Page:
The harvesting occurred when users were offered email password verification as an option to verify their identity when signing up to Facebook, a method widely condemned by security experts. In some cases if users did enter their password, a pop-up message would appear informing them that it was “importing” their contacts, without even asking their permission to do so.
These contacts were then fed into Facebook’s database systems and used to build a map of users’ social links and inform recommended friends on the social network. It’s not clear if the data was also used for ad-targeting purposes.
In a statement given to Business Insider, the company said that these email contacts had been “unintentionally uploaded” to Facebook when users created their account.
It also said that prior to May 2016, it offered an option to verify a user’s account and voluntarily upload their contacts at the same time. However, the feature was changed and the text informing users that their contacts would be uploaded was deleted, but the underlying functionality was not. Facebook says at no point did it access the content of users’ emails.
We estimate that up to 1.5 million people’s email contacts may have been uploaded. These contacts were not shared with anyone and we’re deleting them. We’ve fixed the underlying issue and are notifying people whose contacts were imported. People can also review and manage the contacts they share with Facebook in their settings.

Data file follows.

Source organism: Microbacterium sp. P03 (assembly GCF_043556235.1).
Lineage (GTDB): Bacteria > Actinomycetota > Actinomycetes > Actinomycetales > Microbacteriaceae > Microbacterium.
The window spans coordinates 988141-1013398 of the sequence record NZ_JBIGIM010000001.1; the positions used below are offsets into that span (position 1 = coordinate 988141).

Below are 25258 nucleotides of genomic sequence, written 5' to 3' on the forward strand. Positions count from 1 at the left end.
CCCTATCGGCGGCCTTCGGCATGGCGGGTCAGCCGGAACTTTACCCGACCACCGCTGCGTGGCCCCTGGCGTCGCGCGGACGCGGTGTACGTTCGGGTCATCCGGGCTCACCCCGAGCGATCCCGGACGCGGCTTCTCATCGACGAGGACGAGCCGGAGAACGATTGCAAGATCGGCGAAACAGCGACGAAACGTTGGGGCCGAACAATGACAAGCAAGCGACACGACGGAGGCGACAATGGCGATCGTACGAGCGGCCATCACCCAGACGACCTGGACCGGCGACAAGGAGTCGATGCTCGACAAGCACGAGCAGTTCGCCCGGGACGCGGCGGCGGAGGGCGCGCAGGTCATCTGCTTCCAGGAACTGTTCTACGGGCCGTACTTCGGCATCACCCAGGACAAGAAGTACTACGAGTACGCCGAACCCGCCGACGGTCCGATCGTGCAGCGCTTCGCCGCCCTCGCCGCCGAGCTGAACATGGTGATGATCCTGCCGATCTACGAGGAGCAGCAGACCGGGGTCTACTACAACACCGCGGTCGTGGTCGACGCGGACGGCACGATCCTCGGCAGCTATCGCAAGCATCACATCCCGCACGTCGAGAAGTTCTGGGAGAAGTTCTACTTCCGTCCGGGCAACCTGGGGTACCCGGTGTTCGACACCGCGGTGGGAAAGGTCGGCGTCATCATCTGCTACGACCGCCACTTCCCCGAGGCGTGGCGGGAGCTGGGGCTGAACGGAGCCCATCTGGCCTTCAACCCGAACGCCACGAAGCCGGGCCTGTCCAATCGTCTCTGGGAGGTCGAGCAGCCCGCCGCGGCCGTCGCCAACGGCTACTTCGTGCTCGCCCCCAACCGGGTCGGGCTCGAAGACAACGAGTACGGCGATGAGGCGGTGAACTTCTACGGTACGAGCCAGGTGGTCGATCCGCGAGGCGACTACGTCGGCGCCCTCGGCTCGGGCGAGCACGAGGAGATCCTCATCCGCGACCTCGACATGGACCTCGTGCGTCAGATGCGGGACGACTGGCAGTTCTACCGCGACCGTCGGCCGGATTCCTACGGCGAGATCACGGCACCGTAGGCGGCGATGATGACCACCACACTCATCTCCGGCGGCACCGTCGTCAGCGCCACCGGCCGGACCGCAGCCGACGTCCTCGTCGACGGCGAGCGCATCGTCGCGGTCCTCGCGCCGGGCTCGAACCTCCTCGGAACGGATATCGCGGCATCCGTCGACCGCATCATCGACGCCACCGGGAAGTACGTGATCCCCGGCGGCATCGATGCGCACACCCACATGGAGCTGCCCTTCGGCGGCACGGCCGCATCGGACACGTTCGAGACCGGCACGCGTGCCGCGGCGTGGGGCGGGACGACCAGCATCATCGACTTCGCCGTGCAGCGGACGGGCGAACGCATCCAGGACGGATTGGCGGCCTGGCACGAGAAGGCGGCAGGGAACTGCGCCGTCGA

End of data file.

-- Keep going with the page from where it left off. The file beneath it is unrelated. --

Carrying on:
The news is just the latest addition to a long list of privacy blunders and violations by Facebook. In March, for example, it emerged that between 200 and 600 million Facebook users may have had their account passwords stored in plain text in a database accessible to 20,000 Facebook employees. Some Instagram passwords were also included.
That was followed earlier this month by news that cybersecurity researchers had discovered millions of Facebook records publicly accessible on Amazon’s cloud servers, after the data was uploaded by third-party companies that work with Facebook.
In yet another development just this week, over 4,000 pages of documents from 2011 to 2015 were leaked which provide insight into how Facebook took advantage of user data while publicly promising to protect user privacy before and after its 2015 move to end broad access to user data.